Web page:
In recent days I’ve been asked why I haven’t done a column on British Petroleum and the Gulf of Mexico oil disaster.

Several reasons. Ridenbaugh Press is basically a Northwest blog so I try to discipline my wandering journalistic mind to issues of the neighborhood.

Additionally, professionals of every stripe are up to their waders in oil and it’s aftermath. Geologists, biologists, engineers, fishermen, crabbers, Coast Guard, Navy, meteorologists, veterinarians, etc. Pretty much the entire spectrum of people who can offer help from every conceivable profession.

Also, the oil story has been written and photographed by about every communications outlet in the world; some devoting vast coverage which it certainly warrants. Media professionals, using the latest technology, have portrayed every possible angle. So I assume you’re getting the facts. Not much left for a lone voice in Douglas County.

Still, there is one angle … entirely local … I can’t find anywhere . One extremely local portion of the worldwide story not reported. And that’s the overwhelming sense of helplessness and terrible loss filling my head each day. Yours, too, I’d guess. That’s local. The sense that, for once, we’re at the absolute mercy of the physics of our earth with no technological answer.

We’ve seen hurricanes, tornadoes, floods, fires, hail storms. Even world wars. They come, they storm, they flood, they destroy, they kill. They end. We begin again.

But this … this damned hole in the earth … this seemingly endless black poison that eventually kills nearly every living thing it touches … this petroleum plague is, so far, beyond any human power to control, divert or capture. It confounds our most skilled professionals with their computerized whizbang solutions to nearly everything. It defeats technology. It scorns our feeble attempts to “put a cork in it.” It threatens to continue until the massive pool and extreme gaseous pressures it is under exhaust themselves, heedless of the hourly mass destruction it’s dealing us which will likely last for centuries.

Here’s something to keep in mind. BP would not have fronted the hundreds of millions of dollars needed to reach that oil if research had not shown the amount to be large … very large … and worth the cost to get it. The equipment and technology required cost so much the company had to be very certain there was enough oil there to recapture the costs and reap the billions of dollars for which it is famous.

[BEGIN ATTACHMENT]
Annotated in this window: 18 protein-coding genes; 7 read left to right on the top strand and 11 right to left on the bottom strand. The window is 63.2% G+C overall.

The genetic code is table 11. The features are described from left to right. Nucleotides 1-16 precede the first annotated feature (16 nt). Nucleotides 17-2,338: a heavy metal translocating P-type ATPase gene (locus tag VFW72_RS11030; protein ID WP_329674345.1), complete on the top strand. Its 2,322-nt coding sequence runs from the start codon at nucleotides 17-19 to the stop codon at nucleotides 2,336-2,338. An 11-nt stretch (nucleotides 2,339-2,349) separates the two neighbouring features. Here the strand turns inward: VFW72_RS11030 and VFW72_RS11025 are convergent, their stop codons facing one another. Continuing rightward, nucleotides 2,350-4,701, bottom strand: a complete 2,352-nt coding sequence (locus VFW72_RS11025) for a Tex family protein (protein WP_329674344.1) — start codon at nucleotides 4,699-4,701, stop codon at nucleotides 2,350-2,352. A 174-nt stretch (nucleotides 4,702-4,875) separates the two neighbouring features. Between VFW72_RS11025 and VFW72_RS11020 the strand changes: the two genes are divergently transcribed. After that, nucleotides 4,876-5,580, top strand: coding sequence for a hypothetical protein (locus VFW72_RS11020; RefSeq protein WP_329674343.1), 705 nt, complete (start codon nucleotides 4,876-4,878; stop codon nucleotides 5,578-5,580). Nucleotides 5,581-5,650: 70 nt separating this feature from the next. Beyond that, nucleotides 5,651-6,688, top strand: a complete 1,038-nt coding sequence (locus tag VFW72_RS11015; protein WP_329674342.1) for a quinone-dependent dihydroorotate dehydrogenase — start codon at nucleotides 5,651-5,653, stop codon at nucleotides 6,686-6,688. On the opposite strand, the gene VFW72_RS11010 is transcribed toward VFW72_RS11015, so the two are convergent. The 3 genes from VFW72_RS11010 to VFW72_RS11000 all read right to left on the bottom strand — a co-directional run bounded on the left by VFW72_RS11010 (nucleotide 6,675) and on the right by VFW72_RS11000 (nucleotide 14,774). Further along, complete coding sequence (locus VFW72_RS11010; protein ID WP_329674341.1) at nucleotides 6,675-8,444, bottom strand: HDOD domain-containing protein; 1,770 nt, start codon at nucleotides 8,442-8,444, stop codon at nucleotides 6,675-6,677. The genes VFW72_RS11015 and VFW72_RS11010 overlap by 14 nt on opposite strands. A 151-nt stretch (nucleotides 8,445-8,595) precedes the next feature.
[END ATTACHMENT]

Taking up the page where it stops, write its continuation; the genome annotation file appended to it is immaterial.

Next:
None of that bodes well for us and our ecological world. We are at the absolute mercy of unknown forces we can’t control. Our children’s children and their children will live with the lasting damages we’re only beginning to experience. Land portions of our nation are disappearing. The pace of that vanishing act will only be quickened by the oil as grasses holding the soil are killed and the naked land washes out to sea. Hurricanes will be even more destructive because we’re losing the natural elements that have slowed their speeds.

Is BP to blame? Damned right! Are state and federal agencies culpable? Damned right! Democrats and Republicans and their appointees? Damned right! A special pox on politicians throwing around asinine charges and doing their always useless finger pointing. We don’t have time for … or need of … them.

The Gulf story is local to Roseburg and Wenatchee and Albany and Walla Walla. We may not see the oil or taste it or smell it. But it is stealing our land as certainly as it is wiping out seamen, fishermen, their crafts and their heritage in and around the Gulf. Their irreplaceable losses are losses for the nation. We’re the poorer for their suffering. Our anger … while never as heartfelt as theirs … should be directed at those who would rape, ruin and run. Our condemnation for those who would expose this continent to the ravages we are seeing without the technology to undo what they have begun should be tireless.

Never … never … have I felt so at the mercy of forces that can’t be controlled, diminished, diverted or overcome. With man’s inept interference, we are witnessing the unchecked power of nature and the terrible damages it can cause. It makes one feel absolutely … powerless.

That’s why I haven’t done a column on the Gulf oil disaster.

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